- The provisions relating to the determination of additional tax payable by petroleum companies have been amended to allow for reference to fiscal oil price established by the Commission in determining such additional tax payable.
- For the purpose of determining Petroleum Profits Tax, petroleum companies are to file with the Federal Inland Revenue Service (FIRS), among other things, a statement of account of their profits and losses, computations of actual adjusted profits or loss and actual assessable profits, duly completed self-assessment form attested to by the principal officer of the company and evidence of payment of final instalment.
- Every company yet to commence the bulk sale or disposal of chargeable oil is required to file its audited accounts and returns within 18 months from the date of its incorporation (where newly incorporated) and within five months after 31 December for subsequent years.
- Failure to comply with the provisions for filing returns or any other provisions of the PPTA or its subsidiary regulations attracts a penalty of ₦10million on the first day of default and ₦2million for every other day the default continues. The Minister of Finance is also empowered to prescribe penalties in this regard.
- Where the PPTA fails to prescribe a penalty for an offence, any person found guilty of such offence shall, upon conviction, be liable to a fine of ₦20million or such other fine prescribed by the Minister of Finance or to a 6-month imprisonment term or to both fine and imprisonment.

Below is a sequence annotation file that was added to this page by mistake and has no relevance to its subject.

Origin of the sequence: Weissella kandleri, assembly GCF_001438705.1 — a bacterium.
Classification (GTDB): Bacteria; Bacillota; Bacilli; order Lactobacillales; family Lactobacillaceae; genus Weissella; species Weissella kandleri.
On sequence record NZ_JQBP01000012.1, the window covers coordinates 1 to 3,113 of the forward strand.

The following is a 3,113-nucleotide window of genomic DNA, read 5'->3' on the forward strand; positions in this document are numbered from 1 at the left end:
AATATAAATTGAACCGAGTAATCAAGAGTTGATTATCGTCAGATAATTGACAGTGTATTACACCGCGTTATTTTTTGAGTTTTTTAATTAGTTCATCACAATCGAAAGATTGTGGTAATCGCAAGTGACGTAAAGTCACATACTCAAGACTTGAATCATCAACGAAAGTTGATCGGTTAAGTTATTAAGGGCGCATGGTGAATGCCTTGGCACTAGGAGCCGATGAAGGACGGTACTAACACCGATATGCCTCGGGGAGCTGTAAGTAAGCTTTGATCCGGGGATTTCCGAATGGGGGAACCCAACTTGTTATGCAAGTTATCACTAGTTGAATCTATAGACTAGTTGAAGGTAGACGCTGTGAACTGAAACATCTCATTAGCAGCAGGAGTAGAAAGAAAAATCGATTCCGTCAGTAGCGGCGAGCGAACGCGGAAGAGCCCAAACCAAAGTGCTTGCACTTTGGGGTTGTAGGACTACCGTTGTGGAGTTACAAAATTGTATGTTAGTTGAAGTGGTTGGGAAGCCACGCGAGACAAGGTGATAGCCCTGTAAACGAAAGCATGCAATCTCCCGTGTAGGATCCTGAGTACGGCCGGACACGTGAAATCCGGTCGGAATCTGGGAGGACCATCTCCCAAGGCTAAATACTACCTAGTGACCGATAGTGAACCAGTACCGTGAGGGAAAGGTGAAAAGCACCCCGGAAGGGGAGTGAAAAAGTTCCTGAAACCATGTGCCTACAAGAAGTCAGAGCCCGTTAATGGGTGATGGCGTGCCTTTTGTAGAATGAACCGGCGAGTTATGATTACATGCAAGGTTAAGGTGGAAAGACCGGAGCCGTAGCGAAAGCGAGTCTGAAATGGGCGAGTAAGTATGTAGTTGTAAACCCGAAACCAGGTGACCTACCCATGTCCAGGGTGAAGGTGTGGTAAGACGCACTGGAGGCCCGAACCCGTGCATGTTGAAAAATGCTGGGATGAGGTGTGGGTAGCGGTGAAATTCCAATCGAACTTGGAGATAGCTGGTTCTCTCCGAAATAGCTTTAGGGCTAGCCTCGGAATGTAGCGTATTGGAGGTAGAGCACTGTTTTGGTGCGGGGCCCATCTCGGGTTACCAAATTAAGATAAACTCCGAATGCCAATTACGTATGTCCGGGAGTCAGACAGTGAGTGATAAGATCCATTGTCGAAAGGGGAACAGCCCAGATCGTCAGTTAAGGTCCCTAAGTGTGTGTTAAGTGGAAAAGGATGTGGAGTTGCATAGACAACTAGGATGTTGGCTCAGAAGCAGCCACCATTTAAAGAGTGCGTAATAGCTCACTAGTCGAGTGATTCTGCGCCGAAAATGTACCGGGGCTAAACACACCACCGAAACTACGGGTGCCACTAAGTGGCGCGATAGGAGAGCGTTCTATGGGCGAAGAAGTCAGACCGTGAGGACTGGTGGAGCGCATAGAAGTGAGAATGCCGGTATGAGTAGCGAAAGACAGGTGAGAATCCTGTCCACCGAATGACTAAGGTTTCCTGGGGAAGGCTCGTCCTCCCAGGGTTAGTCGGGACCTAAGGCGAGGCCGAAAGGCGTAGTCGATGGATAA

- Where a person makes incorrect accounts, such a person is liable to an administrative penalty of either the sum of ₦15million or 1% of the amount of tax which has been undercharged as a result of the incorrect account, whichever is higher, in addition to the appropriate tax which should have been charged. In addition to the above, persons who fraudulently make false returns will also be liable to the aforementioned penalty or to a 6-month imprisonment term or to both fine and imprisonment.
Stamp Duties Act
- The sharing formula for the statutory allocation of revenue generated from the collection of Electronic Money Transfer Levy under the Stamp Duties Act has been amended with Local Governments now entitled to receive 35% of proceeds of such revenue while the Federal and various State Governments will receive 15% and 50% respectively.